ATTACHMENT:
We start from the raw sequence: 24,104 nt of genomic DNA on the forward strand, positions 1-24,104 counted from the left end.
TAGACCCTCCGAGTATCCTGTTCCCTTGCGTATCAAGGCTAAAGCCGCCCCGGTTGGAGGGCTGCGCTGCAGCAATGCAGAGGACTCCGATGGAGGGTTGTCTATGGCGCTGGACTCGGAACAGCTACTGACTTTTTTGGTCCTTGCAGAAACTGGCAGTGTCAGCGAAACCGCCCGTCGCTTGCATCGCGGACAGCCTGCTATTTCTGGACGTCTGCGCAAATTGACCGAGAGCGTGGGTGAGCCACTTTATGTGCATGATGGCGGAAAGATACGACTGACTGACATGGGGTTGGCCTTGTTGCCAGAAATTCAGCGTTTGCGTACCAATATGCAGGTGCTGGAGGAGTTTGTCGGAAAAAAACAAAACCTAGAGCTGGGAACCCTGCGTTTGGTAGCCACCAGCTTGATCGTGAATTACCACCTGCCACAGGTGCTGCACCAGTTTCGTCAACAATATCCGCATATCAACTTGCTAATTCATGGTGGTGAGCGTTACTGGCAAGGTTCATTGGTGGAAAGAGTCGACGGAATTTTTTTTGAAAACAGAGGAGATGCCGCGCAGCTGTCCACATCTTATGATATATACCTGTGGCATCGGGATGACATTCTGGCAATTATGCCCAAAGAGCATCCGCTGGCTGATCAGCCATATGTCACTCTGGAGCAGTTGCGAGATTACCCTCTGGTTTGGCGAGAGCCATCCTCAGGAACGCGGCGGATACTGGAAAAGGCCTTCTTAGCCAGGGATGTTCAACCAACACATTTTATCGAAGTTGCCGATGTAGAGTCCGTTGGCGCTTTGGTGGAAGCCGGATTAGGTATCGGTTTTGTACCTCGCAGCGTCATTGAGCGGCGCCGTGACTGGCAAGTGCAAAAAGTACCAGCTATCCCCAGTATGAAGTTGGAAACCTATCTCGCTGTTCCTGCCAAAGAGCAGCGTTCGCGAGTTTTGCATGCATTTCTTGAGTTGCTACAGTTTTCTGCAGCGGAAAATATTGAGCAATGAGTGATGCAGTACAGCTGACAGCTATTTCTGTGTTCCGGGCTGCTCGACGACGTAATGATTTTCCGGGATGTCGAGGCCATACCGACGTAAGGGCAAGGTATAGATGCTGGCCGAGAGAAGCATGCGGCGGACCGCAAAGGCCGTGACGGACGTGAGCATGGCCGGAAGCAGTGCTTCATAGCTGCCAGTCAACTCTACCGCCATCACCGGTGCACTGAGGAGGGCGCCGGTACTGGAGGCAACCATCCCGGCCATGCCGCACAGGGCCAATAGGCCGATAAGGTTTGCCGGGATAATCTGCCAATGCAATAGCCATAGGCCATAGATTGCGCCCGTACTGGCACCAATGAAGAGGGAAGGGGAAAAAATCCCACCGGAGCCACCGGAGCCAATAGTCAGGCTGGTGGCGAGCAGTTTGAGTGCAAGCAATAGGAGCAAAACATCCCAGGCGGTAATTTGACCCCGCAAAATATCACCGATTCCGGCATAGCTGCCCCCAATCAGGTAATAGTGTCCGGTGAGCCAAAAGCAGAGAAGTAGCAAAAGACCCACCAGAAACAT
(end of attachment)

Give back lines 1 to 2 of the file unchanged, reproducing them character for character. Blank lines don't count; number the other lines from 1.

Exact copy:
We start from the raw sequence: 24,104 nt of genomic DNA on the forward strand, positions 1-24,104 counted from the left end.
TAGACCCTCCGAGTATCCTGTTCCCTTGCGTATCAAGGCTAAAGCCGCCCCGGTTGGAGGGCTGCGCTGCAGCAATGCAGAGGACTCCGATGGAGGGTTGTCTATGGCGCTGGACTCGGAACAGCTACTGACTTTTTTGGTCCTTGCAGAAACTGGCAGTGTCAGCGAAACCGCCCGTCGCTTGCATCGCGGACAGCCTGCTATTTCTGGACGTCTGCGCAAATTGACCGAGAGCGTGGGTGAGCCACTTTATGTGCATGATGGCGGAAAGATACGACTGACTGACATGGGGTTGGCCTTGTTGCCAGAAATTCAGCGTTTGCGTACCAATATGCAGGTGCTGGAGGAGTTTGTCGGAAAAAAACAAAACCTAGAGCTGGGAACCCTGCGTTTGGTAGCCACCAGCTTGATCGTGAATTACCACCTGCCACAGGTGCTGCACCAGTTTCGTCAACAATATCCGCATATCAACTTGCTAATTCATGGTGGTGAGCGTTACTGGCAAGGTTCATTGGTGGAAAGAGTCGACGGAATTTTTTTTGAAAACAGAGGAGATGCCGCGCAGCTGTCCACATCTTATGATATATACCTGTGGCATCGGGATGACATTCTGGCAATTATGCCCAAAGAGCATCCGCTGGCTGATCAGCCATATGTCACTCTGGAGCAGTTGCGAGATTACCCTCTGGTTTGGCGAGAGCCATCCTCAGGAACGCGGCGGATACTGGAAAAGGCCTTCTTAGCCAGGGATGTTCAACCAACACATTTTATCGAAGTTGCCGATGTAGAGTCCGTTGGCGCTTTGGTGGAAGCCGGATTAGGTATCGGTTTTGTACCTCGCAGCGTCATTGAGCGGCGCCGTGACTGGCAAGTGCAAAAAGTACCAGCTATCCCCAGTATGAAGTTGGAAACCTATCTCGCTGTTCCTGCCAAAGAGCAGCGTTCGCGAGTTTTGCATGCATTTCTTGAGTTGCTACAGTTTTCTGCAGCGGAAAATATTGAGCAATGAGTGATGCAGTACAGCTGACAGCTATTTCTGTGTTCCGGGCTGCTCGACGACGTAATGATTTTCCGGGATGTCGAGGCCATACCGACGTAAGGGCAAGGTATAGATGCTGGCCGAGAGAAGCATGCGGCGGACCGCAAAGGCCGTGACGGACGTGAGCATGGCCGGAAGCAGTGCTTCATAGCTGCCAGTCAACTCTACCGCCATCACCGGTGCACTGAGGAGGGCGCCGGTACTGGAGGCAACCATCCCGGCCATGCCGCACAGGGCCAATAGGCCGATAAGGTTTGCCGGGATAATCTGCCAATGCAATAGCCATAGGCCATAGATTGCGCCCGTACTGGCACCAATGAAGAGGGAAGGGGAAAAAATCCCACCGGAGCCACCGGAGCCAATAGTCAGGCTGGTGGCGAGCAGTTTGAGTGCAAGCAATAGGAGCAAAACATCCCAGGCGGTAATTTGACCCCGCAAAATATCACCGATTCCGGCATAGCTGCCCCCAATCAGGTAATAGTGTCCGGTGAGCCAAAAGCAGAGAAGTAGCAAAAGACCCACCAGAAACAT